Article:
Tuesday, September 17, 2013

Kentucky FHA Credit and Income Requirements for Credit Approval

Kentucky FHA Credit and Income  Requirements for Credit Approval

Frequently Asked Questions from 1/26/12 Kentucky FHA Loan Credit Approval Requirements

1. What is the minimum trade line requirement?

If the occupying borrower(s) have credit scores, FHA does not have a minimum trade line requirement. Nontraditional credit references may be used to augment a thin credit file.

When considering Nontraditional credit for borrowers that do not have a credit score, they must have three (3) credit references, including at least one from Group I, covering the most recent 12 months activity. Borrowers with no Group I references must be underwritten using Insufficient Credit guidelines. For complete underwriting requirements see 4155.1, section 4.C.3.a-d or ML 08-11.

2. Please define the guidelines for Short Sale, Deed in Lieu and Foreclosure:

Short Sale: Borrowers are eligible if:

A borrower is not eligible for a new FHA-insured mortgage if he/she pursued a short sale agreement on his/her principal residence simply to take advantage of declining market conditions or purchase a similar or superior property within a reasonable commuting distance at a reduced price as compared to current market value.
A borrower is considered eligible for a new FHA-insured mortgage if, from the date of loan application for the new mortgage, all mortgage payments on the prior mortgage were made within the month due for the 12-month period preceding the short sale and installment debt payments for the same time period were also made within the month due.
A borrower in default on his/her mortgage at the time of the short sale (or pre-foreclosure sale) is not eligible for a new FHA-insured mortgage for three years from the date of the pre-foreclosure sale. A borrower who sold his/her property under FHA’s pre-foreclosure sale program is not eligible for a new FHA-insured mortgage from the date that FHA paid the claim associated with the pre-foreclosure sale.
Exception: A lender may make an exception to this rule for a borrower in default on his/her mortgage at the time of the short sale if the default was due to circumstances beyond the borrower’s control, such as death of primary wage earner or long-term uninsured illness, and a
review of the credit report indicates satisfactory credit prior to the circumstances beyond the borrower’s control that caused the default.
Foreclosure/Deed in Lieu:
A borrower is generally not eligible for a new FHA-insured mortgage if, during the previous three years his/her previous principal residence or other real property was foreclosed or he/she gave a deed-in-lieu of foreclosure.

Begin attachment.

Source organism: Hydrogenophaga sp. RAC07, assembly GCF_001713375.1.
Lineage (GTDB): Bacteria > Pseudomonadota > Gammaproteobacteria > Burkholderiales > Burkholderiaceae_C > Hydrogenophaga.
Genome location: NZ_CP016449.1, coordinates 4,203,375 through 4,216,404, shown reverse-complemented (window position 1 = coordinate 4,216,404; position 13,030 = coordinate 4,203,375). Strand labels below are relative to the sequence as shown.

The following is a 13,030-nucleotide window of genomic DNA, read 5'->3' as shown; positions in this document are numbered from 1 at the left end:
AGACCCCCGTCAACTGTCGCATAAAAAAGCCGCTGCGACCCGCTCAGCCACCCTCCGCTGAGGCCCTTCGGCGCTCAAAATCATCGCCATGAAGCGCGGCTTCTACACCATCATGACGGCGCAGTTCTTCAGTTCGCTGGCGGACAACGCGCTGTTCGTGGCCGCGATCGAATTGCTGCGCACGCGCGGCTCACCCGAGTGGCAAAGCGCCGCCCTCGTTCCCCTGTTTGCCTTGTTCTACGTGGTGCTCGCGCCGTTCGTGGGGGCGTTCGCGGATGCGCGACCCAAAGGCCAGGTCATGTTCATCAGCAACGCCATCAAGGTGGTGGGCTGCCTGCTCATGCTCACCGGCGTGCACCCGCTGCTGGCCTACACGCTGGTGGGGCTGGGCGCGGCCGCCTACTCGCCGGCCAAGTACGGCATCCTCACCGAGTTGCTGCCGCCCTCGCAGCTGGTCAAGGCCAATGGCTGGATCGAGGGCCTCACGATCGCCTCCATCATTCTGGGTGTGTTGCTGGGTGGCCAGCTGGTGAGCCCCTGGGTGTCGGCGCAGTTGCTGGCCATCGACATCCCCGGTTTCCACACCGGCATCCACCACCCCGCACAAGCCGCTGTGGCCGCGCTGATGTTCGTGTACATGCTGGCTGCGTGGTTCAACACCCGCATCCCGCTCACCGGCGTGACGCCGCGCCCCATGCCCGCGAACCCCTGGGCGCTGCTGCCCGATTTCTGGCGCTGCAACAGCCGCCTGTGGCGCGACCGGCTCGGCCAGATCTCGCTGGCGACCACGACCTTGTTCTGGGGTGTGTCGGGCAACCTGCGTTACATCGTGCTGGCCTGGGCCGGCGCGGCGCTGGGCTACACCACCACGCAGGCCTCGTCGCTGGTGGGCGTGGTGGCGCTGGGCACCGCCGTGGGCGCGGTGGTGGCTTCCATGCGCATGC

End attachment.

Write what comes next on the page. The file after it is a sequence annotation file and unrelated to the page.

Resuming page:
The lender may grant an exception to the three-year requirement if the foreclosure was the result of documented extenuating circumstances that were beyond the control of the borrower, such as a serious illness or death of a wage earner, and the borrower has re-established good credit since
the foreclosure.
Divorce or the inability to sell the property due to a job transfer or relocation does not qualify as an extenuating circumstance.
For divorce an exception may be granted where a borrower’s loan was current at the time of
his/her divorce, the ex-spouse received the property, and the loan was later foreclosed.
A mortgage included in a bankruptcy does not negate the foreclosure requirements

3. How many months are required to be verified for a tax lien in a repayment plan?

We do not have a minimum length of time a borrower must be in a repayment plan. It is the lender’s responsibility to evaluate the case, verify a repayment plan is in place and the borrower qualifies with the required monthly payment.

4. Do tax liens for Non Purchasing Spouses have to be paid off?

In a community property state, lenders are instructed to disregard the non-purchasing spouse’s derogatory credit history which includes judgments and delinquent federal debts identified through the CAIVRS (unless they might automatically attach to the subject property) since it is not a consideration in evaluating the purchasing spouse’s qualifications

5. Do student loans have to be counted in the borrower’s DTI?

A student loan scheduled to begin or come due within 12 months of the mortgage loan closing must be included in the monthly obligations for qualifying. If the borrower provides written evidence that the debt will be deferred to a period outside the 12-month timeframe, then the lender can omit the obligation.

6. What is contingent liability?

A contingent liability exists when an individual will be held responsible for the payment of a debt, should another party who is jointly or severally obligated, defaults on that payment. For a co-signed obligation, the debt may be excluded from the qualifying ratios, if the borrower is a co-signer or is co-obligated and the lender obtains documented proof the primary obligor has been making payments for the previous 12 months with no history of delinquent payments. Note: You cannot exclude a debt from the qualifying ratios if the party making the payment is NOT co-obligated on the loan. For additional information on contingent liabilities see 4155.1: 4.C.5.a-e.

7. Can revolving debt with <10 months remaining be omitted?

Monthly payments on revolving or open-ended accounts, regardless of their balances, are counted as liabilities for qualifying purposes even if the account appears likely to be paid off within ten months or less.

8. Are Alimony and Child support treated the same way?

Child support is treated as a monthly obligation when calculating the qualifying ratios. Because of the tax consequences for alimony payments, the lender may choose to treat the monthly alimony obligation as a reduction from the borrower's gross income in calculating qualifying ratios, rather than as a monthly obligation